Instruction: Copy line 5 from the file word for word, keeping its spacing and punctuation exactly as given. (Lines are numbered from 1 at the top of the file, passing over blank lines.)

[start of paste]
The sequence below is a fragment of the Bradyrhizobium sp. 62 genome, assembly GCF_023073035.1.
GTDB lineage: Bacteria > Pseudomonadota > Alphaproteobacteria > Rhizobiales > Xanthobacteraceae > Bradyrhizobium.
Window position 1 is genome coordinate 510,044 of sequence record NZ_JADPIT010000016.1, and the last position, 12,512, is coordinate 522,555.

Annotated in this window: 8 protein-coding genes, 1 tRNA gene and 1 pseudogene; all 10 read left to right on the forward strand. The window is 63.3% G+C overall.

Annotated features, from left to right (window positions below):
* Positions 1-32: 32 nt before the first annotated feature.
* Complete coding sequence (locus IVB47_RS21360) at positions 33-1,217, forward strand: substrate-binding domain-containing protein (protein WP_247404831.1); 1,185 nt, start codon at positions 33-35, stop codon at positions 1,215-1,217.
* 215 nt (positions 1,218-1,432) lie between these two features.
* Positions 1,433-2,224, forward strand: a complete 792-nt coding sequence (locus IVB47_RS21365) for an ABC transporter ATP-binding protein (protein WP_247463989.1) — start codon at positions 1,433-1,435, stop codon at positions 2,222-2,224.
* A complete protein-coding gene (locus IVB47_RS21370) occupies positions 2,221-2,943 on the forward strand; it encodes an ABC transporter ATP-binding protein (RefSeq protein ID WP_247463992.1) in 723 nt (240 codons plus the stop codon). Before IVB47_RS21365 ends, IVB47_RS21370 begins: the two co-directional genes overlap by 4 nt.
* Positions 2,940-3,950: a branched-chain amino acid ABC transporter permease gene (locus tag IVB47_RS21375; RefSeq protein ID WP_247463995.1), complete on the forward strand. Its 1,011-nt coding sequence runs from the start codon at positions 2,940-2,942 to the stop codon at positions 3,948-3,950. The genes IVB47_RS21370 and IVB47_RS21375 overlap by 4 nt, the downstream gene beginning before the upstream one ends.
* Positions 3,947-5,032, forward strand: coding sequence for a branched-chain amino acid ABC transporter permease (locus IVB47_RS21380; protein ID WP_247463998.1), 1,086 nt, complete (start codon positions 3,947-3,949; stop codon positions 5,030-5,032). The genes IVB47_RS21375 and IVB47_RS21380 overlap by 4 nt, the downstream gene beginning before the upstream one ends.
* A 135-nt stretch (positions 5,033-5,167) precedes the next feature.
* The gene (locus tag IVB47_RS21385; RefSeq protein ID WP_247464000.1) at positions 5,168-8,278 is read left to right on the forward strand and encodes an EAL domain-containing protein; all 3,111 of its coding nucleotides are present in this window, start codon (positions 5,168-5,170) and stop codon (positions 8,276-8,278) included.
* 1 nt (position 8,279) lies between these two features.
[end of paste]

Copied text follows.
Annotated features, from left to right (window positions below):